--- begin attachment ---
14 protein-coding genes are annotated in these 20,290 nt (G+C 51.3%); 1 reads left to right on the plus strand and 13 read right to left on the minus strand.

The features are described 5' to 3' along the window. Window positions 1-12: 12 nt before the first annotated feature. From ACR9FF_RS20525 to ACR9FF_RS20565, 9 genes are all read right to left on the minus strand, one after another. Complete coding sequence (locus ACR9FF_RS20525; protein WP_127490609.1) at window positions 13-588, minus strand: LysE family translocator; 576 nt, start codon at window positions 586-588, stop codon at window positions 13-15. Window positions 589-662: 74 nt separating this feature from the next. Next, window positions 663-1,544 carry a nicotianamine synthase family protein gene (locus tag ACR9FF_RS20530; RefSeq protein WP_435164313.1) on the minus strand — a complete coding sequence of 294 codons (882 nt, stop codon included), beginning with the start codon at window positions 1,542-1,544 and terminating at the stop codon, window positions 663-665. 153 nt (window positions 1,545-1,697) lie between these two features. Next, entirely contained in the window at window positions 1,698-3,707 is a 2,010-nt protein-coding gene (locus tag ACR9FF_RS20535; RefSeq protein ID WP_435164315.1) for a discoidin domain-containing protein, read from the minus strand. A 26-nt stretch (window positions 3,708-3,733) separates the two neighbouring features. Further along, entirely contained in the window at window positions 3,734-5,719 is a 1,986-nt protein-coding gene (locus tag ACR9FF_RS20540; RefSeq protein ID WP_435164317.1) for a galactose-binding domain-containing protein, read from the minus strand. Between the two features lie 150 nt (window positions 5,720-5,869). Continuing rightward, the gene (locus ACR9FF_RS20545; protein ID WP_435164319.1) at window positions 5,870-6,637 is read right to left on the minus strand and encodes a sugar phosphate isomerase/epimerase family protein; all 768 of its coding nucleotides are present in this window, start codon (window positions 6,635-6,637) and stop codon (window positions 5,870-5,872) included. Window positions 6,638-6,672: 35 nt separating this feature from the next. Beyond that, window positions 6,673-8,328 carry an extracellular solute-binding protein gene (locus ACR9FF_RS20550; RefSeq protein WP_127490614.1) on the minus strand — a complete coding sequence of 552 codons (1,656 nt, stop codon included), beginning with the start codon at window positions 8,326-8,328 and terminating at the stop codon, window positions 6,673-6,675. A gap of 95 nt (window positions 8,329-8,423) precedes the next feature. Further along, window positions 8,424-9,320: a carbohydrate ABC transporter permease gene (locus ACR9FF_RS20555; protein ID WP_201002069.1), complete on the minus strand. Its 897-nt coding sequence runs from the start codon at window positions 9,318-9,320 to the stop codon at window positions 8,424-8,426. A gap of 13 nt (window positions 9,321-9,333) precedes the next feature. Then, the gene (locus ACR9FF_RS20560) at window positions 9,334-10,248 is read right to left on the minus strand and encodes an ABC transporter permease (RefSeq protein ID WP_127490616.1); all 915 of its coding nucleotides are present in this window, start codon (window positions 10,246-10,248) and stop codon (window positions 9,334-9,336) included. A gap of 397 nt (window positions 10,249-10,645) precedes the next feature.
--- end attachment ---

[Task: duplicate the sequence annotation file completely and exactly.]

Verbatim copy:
14 protein-coding genes are annotated in these 20,290 nt (G+C 51.3%); 1 reads left to right on the plus strand and 13 read right to left on the minus strand.

The features are described 5' to 3' along the window. Window positions 1-12: 12 nt before the first annotated feature. From ACR9FF_RS20525 to ACR9FF_RS20565, 9 genes are all read right to left on the minus strand, one after another. Complete coding sequence (locus ACR9FF_RS20525; protein WP_127490609.1) at window positions 13-588, minus strand: LysE family translocator; 576 nt, start codon at window positions 586-588, stop codon at window positions 13-15. Window positions 589-662: 74 nt separating this feature from the next. Next, window positions 663-1,544 carry a nicotianamine synthase family protein gene (locus tag ACR9FF_RS20530; RefSeq protein WP_435164313.1) on the minus strand — a complete coding sequence of 294 codons (882 nt, stop codon included), beginning with the start codon at window positions 1,542-1,544 and terminating at the stop codon, window positions 663-665. 153 nt (window positions 1,545-1,697) lie between these two features. Next, entirely contained in the window at window positions 1,698-3,707 is a 2,010-nt protein-coding gene (locus tag ACR9FF_RS20535; RefSeq protein ID WP_435164315.1) for a discoidin domain-containing protein, read from the minus strand. A 26-nt stretch (window positions 3,708-3,733) separates the two neighbouring features. Further along, entirely contained in the window at window positions 3,734-5,719 is a 1,986-nt protein-coding gene (locus tag ACR9FF_RS20540; RefSeq protein ID WP_435164317.1) for a galactose-binding domain-containing protein, read from the minus strand. Between the two features lie 150 nt (window positions 5,720-5,869). Continuing rightward, the gene (locus ACR9FF_RS20545; protein ID WP_435164319.1) at window positions 5,870-6,637 is read right to left on the minus strand and encodes a sugar phosphate isomerase/epimerase family protein; all 768 of its coding nucleotides are present in this window, start codon (window positions 6,635-6,637) and stop codon (window positions 5,870-5,872) included. Window positions 6,638-6,672: 35 nt separating this feature from the next. Beyond that, window positions 6,673-8,328 carry an extracellular solute-binding protein gene (locus ACR9FF_RS20550; RefSeq protein WP_127490614.1) on the minus strand — a complete coding sequence of 552 codons (1,656 nt, stop codon included), beginning with the start codon at window positions 8,326-8,328 and terminating at the stop codon, window positions 6,673-6,675. A gap of 95 nt (window positions 8,329-8,423) precedes the next feature. Further along, window positions 8,424-9,320: a carbohydrate ABC transporter permease gene (locus ACR9FF_RS20555; protein ID WP_201002069.1), complete on the minus strand. Its 897-nt coding sequence runs from the start codon at window positions 9,318-9,320 to the stop codon at window positions 8,424-8,426. A gap of 13 nt (window positions 9,321-9,333) precedes the next feature. Then, the gene (locus ACR9FF_RS20560) at window positions 9,334-10,248 is read right to left on the minus strand and encodes an ABC transporter permease (RefSeq protein ID WP_127490616.1); all 915 of its coding nucleotides are present in this window, start codon (window positions 10,246-10,248) and stop codon (window positions 9,334-9,336) included. A gap of 397 nt (window positions 10,249-10,645) precedes the next feature.